Author and Human Rights Activist from Argentina
Writing and the Disappeared of Latin America
Monday, March 30, 2009
Stern Center, Great Room – 7:00 p.m.
A survivor’s perspective on the role of the writer in the struggle against feminicide and the “disappearing” of political dissidents in Latin America.
Co-sponsored by Latin American Studies, Department of Spanish & Portuguese, and First-Year Seminars.
After Perón’s death in 1974, the Argentinean government was left in the hands of his widow, Isabel Martínez de Perón, who empowered the military and the police to eradicate subversion. In 1976, a military junta seized power in Argentina and carried on a seven-year campaign against individuals who opposed it. Many people were kidnapped and taken to secret detention centers where they were tortured and eventually killed.
Human rights groups in Argentina estimate the number of “disappeared” to be close to 30,000. Many of these were peaceful citizens, writers, workers, and housewives not involved in politics. The dictatorship forced many individuals into exile, especially intellectuals, artists, and political activists. Between 1970 and 1985, nearly half a million citizens left Argentina for other Latin American countries, the United States, Canada, Australia and Europe, especially Spain.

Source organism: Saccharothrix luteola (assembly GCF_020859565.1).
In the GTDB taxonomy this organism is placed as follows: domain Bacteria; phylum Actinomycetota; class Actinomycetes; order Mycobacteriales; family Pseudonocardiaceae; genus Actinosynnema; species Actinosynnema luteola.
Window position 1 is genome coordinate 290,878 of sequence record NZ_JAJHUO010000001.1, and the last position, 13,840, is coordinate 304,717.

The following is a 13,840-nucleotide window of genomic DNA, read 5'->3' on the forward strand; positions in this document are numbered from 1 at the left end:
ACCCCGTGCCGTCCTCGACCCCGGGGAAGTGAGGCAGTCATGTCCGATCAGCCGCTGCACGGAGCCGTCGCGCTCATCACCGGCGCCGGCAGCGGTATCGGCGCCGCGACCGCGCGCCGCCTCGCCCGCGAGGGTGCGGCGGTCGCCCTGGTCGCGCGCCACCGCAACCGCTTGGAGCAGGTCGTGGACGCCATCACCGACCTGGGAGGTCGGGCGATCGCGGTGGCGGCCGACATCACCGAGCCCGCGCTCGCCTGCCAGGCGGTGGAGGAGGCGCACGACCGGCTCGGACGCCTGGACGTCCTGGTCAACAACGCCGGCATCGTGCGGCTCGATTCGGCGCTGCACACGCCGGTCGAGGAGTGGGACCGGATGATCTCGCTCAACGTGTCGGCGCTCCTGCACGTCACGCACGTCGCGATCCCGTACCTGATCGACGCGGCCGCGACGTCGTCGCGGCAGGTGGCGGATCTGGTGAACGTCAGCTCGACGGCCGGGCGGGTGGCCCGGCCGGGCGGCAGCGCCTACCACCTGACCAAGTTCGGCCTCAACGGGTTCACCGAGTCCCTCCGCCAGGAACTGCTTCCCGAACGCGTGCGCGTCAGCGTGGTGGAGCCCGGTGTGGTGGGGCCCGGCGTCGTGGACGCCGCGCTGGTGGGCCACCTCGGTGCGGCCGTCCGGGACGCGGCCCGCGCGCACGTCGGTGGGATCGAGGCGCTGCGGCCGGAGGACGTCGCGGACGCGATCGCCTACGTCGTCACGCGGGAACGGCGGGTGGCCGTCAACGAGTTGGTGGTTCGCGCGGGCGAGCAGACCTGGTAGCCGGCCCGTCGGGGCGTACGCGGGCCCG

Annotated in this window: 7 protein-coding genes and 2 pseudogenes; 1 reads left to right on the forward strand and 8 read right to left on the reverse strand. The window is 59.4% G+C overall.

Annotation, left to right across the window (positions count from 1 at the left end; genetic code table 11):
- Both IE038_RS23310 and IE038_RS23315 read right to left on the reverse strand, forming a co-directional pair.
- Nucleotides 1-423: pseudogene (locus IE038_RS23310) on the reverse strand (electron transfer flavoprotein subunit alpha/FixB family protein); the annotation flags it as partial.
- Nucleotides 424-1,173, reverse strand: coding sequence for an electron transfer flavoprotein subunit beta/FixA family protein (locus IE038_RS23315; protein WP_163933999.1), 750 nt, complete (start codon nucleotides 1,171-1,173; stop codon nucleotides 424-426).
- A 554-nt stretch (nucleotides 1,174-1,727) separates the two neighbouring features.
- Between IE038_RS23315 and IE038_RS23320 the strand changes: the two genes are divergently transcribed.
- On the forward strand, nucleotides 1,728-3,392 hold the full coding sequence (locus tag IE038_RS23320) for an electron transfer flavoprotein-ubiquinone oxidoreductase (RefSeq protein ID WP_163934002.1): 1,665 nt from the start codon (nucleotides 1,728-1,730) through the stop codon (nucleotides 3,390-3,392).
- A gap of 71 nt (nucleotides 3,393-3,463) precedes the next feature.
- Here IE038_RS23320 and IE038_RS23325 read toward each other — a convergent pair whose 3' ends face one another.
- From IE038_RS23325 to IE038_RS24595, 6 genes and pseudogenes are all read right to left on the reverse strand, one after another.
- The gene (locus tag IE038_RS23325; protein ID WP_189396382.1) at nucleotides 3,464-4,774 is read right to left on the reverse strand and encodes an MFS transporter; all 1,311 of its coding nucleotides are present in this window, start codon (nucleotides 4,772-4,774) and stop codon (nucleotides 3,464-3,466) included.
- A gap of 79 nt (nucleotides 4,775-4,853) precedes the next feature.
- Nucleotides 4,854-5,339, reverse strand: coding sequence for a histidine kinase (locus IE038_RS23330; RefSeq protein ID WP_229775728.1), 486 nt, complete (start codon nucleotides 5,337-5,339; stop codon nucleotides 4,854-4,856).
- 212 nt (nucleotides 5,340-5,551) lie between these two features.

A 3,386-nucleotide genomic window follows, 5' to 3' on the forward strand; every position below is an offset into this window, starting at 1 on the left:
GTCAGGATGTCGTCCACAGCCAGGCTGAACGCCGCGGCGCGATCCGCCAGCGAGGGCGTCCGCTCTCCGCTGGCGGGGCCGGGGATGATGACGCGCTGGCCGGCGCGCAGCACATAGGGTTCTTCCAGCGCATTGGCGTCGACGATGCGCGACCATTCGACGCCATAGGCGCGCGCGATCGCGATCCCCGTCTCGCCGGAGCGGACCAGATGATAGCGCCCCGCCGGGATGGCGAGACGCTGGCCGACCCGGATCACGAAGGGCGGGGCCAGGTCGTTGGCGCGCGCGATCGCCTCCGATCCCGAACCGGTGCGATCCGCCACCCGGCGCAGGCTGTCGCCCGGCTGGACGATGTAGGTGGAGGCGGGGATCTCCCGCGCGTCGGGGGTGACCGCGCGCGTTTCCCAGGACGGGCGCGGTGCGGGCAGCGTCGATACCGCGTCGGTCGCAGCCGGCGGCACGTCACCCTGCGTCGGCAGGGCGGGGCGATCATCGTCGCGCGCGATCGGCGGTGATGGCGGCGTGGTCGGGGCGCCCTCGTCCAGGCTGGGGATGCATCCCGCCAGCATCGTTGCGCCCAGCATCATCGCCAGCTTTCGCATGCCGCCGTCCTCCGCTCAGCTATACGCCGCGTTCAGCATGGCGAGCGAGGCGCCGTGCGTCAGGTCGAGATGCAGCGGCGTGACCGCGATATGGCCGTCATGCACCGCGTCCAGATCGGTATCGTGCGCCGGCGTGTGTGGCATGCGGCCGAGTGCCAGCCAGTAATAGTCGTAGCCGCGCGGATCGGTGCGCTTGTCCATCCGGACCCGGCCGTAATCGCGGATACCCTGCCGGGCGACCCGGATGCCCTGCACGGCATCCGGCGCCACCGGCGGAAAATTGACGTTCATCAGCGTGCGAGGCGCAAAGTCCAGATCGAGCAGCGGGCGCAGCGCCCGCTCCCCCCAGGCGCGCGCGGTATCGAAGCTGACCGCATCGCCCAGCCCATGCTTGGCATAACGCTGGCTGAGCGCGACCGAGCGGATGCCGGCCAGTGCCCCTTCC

Alicia Partnoy is a survivor of the secret detention camps. She is the author of The Little School: Tales of Disappearance and Survival, Little Low Flying (Volando bajito), and Revenge of the Apple (Venganza de la manzana). From 2003 to 2006, she was the co-editor of Chicana/Latina Studies: the Journal of Mujeres Activas en Letras y Cambio Social. Her work has been published in numerous anthologies, and in journals in the U.S.A and abroad.
Partnoy, former vice-chair of Amnesty International, is an associate professor at Loyola Marymount University. She also presides over Proyecto VOS-Voices of Survivors, an organization that brings survivors of state sponsored violence to lecture at U.S. universities.